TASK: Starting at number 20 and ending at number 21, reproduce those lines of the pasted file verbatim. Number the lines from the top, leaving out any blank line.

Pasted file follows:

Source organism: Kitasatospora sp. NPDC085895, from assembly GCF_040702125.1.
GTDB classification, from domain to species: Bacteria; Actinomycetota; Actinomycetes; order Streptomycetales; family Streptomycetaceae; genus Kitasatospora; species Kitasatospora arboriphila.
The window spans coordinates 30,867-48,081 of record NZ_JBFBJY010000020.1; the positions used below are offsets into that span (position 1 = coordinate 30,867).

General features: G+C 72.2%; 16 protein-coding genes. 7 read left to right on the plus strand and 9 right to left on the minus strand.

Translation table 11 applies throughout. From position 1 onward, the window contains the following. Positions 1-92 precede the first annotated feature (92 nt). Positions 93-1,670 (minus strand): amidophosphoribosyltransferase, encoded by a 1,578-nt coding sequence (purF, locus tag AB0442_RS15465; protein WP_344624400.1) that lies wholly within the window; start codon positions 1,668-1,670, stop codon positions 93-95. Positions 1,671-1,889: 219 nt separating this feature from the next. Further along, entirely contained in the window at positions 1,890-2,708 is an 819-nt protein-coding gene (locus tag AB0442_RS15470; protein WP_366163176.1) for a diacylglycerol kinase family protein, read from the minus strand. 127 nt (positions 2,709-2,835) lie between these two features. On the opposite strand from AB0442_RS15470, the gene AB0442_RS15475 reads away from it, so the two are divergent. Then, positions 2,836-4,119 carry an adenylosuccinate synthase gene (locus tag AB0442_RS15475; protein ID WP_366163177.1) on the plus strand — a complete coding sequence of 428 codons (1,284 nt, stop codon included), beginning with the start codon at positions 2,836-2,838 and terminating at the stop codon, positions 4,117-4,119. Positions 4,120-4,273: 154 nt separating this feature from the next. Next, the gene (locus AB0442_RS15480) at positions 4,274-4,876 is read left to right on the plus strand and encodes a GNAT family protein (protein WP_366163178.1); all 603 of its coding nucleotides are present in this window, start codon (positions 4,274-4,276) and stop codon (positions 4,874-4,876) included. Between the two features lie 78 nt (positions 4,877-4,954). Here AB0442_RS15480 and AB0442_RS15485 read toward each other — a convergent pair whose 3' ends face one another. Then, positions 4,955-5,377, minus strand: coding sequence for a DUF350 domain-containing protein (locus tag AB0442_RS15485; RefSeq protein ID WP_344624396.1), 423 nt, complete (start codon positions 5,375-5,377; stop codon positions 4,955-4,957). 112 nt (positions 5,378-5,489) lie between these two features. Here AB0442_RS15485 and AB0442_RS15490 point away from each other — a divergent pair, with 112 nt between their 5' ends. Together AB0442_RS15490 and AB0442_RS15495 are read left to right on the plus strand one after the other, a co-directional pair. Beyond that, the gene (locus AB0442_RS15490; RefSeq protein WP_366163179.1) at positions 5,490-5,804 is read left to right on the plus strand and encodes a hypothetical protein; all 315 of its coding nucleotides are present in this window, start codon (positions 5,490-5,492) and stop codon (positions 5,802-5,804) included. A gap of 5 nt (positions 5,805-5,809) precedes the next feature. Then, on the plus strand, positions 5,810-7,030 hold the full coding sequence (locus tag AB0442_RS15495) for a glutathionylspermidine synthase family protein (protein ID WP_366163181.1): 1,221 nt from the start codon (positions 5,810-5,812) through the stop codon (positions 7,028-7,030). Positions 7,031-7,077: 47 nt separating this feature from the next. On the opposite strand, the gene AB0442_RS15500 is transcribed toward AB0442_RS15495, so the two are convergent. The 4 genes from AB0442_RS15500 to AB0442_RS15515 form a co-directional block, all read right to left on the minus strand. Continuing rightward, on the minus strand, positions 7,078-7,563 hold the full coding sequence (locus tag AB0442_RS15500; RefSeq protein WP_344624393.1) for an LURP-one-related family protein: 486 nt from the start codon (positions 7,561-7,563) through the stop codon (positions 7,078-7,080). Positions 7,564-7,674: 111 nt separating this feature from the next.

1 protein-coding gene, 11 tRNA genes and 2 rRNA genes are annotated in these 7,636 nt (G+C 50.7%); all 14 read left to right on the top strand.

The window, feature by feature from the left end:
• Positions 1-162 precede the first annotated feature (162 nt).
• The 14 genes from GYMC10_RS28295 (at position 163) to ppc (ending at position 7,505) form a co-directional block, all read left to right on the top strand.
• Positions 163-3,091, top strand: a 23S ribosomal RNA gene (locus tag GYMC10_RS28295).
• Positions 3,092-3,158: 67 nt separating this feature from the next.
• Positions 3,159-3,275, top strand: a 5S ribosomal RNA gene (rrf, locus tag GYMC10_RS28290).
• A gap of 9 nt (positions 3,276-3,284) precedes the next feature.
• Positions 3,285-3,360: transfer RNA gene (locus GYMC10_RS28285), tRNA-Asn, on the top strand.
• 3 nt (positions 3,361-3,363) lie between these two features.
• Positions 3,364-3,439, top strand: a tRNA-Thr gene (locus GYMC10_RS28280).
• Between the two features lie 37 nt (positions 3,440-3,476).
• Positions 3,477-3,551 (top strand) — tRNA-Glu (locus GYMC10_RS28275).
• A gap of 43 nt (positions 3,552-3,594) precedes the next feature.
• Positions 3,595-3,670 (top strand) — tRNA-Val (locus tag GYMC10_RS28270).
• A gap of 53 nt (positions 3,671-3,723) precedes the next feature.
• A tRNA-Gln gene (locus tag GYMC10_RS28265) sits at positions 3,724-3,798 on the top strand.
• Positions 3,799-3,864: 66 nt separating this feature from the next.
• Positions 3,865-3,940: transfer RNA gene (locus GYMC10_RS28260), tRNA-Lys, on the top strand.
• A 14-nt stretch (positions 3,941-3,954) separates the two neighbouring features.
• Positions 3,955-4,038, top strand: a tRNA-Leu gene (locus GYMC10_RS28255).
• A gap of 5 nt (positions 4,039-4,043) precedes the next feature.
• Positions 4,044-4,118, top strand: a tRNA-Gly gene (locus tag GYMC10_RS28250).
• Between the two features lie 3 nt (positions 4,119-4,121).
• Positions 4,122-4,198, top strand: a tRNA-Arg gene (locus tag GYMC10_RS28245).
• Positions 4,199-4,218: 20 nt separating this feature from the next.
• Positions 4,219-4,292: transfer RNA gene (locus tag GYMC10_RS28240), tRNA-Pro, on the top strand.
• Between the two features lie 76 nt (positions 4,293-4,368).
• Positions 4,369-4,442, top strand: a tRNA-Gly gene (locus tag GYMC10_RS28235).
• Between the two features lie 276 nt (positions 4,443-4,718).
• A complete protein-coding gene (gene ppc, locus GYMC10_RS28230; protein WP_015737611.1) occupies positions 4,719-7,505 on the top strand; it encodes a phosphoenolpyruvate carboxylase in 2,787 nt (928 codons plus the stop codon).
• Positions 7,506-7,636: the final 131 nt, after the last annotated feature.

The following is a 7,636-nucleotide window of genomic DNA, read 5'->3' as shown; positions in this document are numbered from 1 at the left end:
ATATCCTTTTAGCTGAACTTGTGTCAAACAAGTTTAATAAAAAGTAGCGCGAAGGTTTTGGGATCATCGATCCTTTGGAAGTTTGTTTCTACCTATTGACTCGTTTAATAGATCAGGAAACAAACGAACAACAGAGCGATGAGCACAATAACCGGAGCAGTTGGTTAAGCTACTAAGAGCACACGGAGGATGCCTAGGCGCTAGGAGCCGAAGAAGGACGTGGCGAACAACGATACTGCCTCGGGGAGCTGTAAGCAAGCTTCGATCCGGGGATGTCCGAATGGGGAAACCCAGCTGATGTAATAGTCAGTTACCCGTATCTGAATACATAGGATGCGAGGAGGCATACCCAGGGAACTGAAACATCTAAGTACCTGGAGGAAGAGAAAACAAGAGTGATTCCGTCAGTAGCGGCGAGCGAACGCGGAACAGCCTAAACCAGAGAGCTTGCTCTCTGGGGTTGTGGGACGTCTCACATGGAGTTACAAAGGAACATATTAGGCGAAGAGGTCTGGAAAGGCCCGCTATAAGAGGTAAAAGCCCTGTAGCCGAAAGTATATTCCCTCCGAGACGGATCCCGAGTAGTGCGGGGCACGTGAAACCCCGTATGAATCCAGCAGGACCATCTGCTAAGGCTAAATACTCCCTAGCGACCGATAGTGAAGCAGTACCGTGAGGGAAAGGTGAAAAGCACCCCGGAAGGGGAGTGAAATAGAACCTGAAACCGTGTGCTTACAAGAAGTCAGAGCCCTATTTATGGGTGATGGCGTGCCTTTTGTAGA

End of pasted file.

• Positions 3,595-3,670 (top strand) — tRNA-Val (locus tag GYMC10_RS28270).
• A gap of 53 nt (positions 3,671-3,723) precedes the next feature.